NB: I think that she’s a fallible human being and I think that there’s something in her that we can all relate to. I think that’s good writing. All these characters, no human being is perfect. Right off the bat what is interesting is that when you do meet Lara, it looks like she has it all together. This person is too good to be true. Usually the saying is, if something is too good to be true, it is.  I guess it’s because I empathize with that character in the sense of her needing to feel like she has to have this image of perfection. She was raised in this family where a certain standard was expected of her, so I think she expects that of herself. She expects to not fail, and she expects to be perfect and be a literary genius, and have it all figured out.  And still look good and dress well and be able to impress her girlfriend.

I think everybody can relate to wanting or thinking that they need to be a certain way. Like they need to have everything right in life, and all their shit together when maybe they don’t. In her case, her major Achilles heel is obviously this addiction problem that she’s convinced herself and I think this is a theme through all of the seasons that it’s not a problem because she’s not weak. What she’s most afraid of is that that’s a sign of weakness, and that’s going to control her.  I think that’s what she fears the most. And because of that, she’s very self-sabotaging. It will be a self- fulfilling prophesy. This whole thing that she’s so afraid of and she’s so afraid of losing Ani it’s going to end up happening because she’s not approaching it the right way. If that makes any sense.

AE: Absolutely. Watching her sitting there in the bar, throwing back these drinks with Sammie and if soap opera’s have taught me anything, it’s don’t trust a girl named Sammie.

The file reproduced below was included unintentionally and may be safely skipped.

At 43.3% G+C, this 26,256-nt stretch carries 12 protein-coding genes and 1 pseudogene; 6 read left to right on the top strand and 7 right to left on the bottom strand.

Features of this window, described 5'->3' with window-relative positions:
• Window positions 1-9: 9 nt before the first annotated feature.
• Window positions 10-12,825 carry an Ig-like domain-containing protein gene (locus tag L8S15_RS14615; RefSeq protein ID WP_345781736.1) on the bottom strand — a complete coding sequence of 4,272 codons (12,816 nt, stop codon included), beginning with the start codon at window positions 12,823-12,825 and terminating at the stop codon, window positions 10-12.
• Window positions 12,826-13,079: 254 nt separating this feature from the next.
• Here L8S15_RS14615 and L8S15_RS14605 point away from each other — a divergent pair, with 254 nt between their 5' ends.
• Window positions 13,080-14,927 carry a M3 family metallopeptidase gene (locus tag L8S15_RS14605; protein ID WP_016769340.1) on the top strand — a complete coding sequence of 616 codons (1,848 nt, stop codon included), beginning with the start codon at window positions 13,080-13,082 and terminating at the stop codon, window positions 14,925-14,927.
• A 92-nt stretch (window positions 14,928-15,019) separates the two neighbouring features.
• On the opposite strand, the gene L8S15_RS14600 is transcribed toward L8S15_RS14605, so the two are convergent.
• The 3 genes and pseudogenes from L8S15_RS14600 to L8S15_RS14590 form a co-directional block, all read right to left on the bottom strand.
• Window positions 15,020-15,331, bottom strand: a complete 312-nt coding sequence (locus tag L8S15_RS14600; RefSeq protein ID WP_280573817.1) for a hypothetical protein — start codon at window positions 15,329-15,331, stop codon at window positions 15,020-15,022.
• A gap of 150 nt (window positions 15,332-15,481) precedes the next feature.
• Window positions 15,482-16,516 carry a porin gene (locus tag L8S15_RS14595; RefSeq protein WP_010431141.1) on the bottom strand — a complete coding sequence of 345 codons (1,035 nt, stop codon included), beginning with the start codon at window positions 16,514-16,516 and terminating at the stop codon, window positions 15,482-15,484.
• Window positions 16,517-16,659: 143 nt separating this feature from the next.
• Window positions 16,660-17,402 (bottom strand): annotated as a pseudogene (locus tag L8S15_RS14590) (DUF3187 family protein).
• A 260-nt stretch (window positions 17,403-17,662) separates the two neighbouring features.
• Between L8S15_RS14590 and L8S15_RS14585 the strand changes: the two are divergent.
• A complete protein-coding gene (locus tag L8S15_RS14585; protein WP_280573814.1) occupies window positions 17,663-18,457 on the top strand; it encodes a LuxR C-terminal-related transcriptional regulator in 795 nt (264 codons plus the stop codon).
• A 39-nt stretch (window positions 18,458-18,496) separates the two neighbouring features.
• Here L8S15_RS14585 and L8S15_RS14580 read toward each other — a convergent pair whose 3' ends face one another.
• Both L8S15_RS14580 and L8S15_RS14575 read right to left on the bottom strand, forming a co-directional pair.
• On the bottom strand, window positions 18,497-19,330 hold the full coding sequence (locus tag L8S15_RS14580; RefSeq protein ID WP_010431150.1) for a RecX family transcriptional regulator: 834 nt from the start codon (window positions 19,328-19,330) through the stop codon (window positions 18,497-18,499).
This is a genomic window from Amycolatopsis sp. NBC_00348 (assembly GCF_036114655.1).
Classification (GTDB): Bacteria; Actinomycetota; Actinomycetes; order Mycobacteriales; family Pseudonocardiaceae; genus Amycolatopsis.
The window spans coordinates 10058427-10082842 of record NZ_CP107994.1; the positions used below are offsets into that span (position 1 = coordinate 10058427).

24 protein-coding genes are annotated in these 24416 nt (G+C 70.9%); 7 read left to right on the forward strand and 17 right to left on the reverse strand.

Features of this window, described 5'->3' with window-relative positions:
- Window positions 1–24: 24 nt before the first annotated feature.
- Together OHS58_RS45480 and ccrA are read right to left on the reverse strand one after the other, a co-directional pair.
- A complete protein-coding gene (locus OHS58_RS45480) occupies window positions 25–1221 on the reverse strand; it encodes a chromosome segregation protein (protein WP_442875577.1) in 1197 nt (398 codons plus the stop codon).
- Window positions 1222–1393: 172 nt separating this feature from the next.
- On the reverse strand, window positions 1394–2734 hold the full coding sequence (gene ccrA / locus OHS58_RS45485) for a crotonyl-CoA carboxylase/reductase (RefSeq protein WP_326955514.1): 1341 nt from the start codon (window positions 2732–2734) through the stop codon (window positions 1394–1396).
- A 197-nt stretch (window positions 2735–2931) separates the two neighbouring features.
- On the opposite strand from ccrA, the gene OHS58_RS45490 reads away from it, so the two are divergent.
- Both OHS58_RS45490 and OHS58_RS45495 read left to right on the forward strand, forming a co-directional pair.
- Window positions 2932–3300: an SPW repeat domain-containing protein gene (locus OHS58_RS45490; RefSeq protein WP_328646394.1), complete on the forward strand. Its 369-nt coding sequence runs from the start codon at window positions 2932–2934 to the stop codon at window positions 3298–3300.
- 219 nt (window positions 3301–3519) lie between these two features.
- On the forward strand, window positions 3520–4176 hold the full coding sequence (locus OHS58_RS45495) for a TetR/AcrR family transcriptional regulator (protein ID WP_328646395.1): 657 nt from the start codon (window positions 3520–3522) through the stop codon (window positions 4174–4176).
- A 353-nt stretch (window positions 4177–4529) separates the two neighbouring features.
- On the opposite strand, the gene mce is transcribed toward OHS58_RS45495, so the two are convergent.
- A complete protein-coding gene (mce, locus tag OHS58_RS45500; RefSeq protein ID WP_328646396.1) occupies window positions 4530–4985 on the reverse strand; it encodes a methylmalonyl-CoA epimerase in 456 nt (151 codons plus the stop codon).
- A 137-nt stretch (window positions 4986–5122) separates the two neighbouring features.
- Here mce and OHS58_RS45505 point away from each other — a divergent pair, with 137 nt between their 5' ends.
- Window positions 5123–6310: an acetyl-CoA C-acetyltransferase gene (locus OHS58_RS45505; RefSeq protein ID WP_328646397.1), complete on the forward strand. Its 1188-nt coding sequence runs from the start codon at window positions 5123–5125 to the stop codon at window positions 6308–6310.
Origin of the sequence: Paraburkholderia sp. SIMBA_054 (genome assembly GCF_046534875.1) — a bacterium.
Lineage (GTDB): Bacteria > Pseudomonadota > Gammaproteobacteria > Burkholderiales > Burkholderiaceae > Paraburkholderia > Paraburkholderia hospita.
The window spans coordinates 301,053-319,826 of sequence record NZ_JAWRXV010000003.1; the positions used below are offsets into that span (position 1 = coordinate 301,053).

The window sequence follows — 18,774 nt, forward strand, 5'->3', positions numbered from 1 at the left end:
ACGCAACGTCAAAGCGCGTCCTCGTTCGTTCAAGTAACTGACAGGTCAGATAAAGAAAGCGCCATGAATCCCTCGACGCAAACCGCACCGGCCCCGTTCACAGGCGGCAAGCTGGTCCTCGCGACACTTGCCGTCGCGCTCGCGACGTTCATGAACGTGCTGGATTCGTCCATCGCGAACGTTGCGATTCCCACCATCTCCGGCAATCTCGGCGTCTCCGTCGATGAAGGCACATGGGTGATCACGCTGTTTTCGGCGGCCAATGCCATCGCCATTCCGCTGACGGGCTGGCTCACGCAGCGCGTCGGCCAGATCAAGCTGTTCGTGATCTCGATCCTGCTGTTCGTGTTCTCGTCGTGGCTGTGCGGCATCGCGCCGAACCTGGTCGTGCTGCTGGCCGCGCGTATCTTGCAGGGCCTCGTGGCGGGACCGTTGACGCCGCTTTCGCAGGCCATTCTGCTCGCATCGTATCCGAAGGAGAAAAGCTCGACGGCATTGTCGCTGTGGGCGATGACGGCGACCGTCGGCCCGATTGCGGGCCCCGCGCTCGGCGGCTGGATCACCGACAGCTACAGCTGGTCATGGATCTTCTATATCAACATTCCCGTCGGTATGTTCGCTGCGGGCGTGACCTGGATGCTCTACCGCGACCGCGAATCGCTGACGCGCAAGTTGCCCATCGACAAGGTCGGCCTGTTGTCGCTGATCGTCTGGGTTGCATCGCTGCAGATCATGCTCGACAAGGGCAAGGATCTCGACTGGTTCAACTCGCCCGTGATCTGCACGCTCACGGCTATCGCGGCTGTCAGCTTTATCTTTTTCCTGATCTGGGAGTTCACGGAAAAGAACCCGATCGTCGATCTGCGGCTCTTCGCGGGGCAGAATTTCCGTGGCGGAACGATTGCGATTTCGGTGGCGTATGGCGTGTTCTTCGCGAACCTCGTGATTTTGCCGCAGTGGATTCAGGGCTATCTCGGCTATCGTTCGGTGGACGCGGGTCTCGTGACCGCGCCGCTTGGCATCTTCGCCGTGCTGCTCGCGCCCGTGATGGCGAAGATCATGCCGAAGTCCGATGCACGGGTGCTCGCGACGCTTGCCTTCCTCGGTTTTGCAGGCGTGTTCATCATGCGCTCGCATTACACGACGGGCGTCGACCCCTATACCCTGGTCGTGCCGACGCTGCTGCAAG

NB: I know, right? [laughs]

AE: But it is heartbreaking as a viewer to watch because you see her get to a certain good point, and then fall back down that slope again.

NB: Yeah, and I think it’s that kind of thing too, where I’ve met people who are like that. I think they try to create new truths for themselves, just to not feel like complete failures. So she’s created this new truth like, “no, no, I can handle it. Like I’ve gone cold turkey, but I’m fine. I can have one drink, or two or three drinks. I’m totally fine because I’m better that that. I’m smarter, I’ve got my shit together, I’m not going to let this defeat me.” It’s a sad vicious cycle that yeah, if you keep doing that, it will defeat you. You’re fooling yourself if you think you can beat this on your own without asking for help. It’s so sad that here’s a person who’s too afraid to ask for help and by not doing that, they could lose everything.

AE: I had the pleasure of speaking to your love interest, Jessica Leccia, a couple of days ago. She just gushed about how terrific you are to work with. 

NB: Thank God, I totally bribe her.

AE: [laughs] What’s it like playing opposite Jessica?

NB: It’s so great. I couldn’t ask for a better partner, literally and figuratively. I met her and kinda became friends with her before this, which I think maybe helped. We really bonded over this, and really grew close. I think I surprised myself by how easy it was to have this chemistry with her and sort of develop this dynamic. It kind of happened naturally. She’s such a beautiful person and spirit inside and out that it wasn’t difficult. I guess I’m lucky, because maybe if she was some sort of horrible person [laughs] I’d be like, This sucks, this is so hard. But she’s so nice and so funny and so caring. I look at her and I feel like she looks like this beautiful angel and it always makes me want to protect her. I think that helps create whatever we have on screen. It’s fun and we laugh a lot, we have a good time like with the love scenes and stuff like that. We watch out for each other.